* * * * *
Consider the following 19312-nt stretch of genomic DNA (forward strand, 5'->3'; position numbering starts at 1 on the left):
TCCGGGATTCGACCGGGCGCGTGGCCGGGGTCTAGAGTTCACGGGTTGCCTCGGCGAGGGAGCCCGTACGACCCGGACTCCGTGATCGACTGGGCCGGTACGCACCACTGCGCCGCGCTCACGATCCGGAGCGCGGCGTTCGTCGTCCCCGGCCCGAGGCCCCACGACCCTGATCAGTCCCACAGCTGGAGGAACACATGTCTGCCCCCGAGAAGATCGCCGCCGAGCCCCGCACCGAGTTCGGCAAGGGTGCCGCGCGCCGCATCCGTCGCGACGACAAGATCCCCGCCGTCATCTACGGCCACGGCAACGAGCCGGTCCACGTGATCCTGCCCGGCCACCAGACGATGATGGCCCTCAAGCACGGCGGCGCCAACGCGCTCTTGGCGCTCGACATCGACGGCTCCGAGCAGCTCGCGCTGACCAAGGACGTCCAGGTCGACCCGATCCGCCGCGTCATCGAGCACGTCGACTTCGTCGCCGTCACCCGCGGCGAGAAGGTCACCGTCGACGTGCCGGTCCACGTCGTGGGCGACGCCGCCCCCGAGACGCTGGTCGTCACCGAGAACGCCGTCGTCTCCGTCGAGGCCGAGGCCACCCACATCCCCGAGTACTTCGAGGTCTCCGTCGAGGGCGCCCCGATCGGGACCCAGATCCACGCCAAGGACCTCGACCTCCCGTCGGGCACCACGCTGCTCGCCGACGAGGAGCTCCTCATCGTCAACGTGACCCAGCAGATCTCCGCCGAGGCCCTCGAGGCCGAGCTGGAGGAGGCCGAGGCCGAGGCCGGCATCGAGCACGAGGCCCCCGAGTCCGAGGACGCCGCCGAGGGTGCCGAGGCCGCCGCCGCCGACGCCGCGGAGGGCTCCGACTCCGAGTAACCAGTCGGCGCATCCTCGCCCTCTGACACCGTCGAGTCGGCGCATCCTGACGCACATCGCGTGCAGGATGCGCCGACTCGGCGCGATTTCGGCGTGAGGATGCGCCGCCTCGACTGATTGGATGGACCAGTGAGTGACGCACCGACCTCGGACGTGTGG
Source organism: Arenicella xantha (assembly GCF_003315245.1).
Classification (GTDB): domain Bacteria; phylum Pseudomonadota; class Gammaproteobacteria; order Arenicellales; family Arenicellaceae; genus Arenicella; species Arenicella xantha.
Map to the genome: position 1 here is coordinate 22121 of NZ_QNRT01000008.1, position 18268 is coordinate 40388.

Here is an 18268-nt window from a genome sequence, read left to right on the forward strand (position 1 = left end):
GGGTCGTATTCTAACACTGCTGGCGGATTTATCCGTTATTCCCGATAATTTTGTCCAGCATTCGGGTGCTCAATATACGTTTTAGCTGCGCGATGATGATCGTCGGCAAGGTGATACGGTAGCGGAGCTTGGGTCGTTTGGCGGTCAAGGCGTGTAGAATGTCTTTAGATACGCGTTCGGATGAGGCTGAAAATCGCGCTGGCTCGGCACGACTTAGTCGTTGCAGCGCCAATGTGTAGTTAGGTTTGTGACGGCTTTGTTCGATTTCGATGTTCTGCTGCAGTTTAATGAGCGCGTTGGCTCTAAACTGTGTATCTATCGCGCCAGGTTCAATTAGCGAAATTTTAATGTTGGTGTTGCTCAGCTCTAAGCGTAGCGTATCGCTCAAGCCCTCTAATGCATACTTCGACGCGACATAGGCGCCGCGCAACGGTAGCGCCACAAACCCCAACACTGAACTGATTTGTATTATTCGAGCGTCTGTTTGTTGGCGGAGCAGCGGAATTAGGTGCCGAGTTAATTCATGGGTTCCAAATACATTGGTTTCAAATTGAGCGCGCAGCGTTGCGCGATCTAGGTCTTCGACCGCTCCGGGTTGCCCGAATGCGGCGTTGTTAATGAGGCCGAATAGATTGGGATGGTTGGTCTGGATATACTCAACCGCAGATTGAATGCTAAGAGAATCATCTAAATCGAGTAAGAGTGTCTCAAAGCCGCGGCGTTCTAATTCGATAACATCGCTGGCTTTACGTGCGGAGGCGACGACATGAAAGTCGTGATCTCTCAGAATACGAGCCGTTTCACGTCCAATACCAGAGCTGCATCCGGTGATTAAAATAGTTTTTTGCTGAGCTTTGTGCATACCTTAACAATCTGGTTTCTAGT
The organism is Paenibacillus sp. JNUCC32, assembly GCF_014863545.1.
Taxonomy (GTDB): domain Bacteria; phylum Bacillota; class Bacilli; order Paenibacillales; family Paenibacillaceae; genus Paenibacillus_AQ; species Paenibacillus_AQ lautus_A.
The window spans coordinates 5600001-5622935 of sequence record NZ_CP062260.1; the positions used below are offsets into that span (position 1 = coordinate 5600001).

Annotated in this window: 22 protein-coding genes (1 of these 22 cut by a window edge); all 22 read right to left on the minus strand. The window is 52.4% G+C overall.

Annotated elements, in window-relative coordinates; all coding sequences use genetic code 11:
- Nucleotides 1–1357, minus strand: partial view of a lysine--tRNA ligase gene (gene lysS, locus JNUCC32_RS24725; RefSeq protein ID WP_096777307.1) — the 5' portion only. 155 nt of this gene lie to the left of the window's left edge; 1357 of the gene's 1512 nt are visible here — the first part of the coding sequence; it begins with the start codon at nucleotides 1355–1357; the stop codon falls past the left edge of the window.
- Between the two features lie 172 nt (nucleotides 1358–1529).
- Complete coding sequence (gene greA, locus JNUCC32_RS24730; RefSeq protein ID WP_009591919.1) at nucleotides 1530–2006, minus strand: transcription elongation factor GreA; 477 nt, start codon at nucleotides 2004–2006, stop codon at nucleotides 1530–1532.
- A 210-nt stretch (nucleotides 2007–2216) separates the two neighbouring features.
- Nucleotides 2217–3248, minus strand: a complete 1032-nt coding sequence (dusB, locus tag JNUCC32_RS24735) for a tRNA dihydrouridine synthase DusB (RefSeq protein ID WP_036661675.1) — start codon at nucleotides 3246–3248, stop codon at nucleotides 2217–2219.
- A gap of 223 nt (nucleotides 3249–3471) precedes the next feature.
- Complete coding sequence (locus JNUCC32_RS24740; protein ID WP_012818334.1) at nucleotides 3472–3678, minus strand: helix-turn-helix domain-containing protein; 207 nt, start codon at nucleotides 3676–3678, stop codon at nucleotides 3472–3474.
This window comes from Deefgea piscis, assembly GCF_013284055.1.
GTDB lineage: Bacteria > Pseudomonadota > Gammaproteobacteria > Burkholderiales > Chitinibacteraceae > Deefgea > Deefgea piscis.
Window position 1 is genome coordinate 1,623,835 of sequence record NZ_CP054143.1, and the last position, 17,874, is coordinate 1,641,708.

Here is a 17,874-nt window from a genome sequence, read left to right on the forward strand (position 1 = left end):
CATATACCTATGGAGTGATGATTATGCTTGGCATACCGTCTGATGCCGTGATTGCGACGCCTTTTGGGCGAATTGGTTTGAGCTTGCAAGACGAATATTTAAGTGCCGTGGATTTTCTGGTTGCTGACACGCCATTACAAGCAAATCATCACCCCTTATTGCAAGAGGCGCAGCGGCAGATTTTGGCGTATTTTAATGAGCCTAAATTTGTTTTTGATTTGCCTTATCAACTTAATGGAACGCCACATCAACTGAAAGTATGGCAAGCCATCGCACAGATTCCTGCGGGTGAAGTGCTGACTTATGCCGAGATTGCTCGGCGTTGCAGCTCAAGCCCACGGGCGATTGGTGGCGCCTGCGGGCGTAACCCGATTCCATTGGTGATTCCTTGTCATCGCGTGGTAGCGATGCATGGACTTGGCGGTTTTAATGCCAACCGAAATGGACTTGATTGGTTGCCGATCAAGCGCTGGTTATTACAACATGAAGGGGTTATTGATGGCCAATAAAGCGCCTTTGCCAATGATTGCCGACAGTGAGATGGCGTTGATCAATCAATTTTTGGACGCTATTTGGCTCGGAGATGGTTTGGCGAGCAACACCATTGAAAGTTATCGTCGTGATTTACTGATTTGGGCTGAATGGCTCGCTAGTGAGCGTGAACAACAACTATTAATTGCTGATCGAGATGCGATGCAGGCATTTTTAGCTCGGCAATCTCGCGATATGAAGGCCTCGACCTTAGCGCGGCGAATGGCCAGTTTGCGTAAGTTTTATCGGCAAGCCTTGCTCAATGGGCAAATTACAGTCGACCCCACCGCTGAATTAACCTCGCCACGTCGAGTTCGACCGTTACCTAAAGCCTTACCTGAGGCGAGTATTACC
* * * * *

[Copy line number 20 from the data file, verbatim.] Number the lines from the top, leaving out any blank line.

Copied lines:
This window comes from Deefgea piscis, assembly GCF_013284055.1.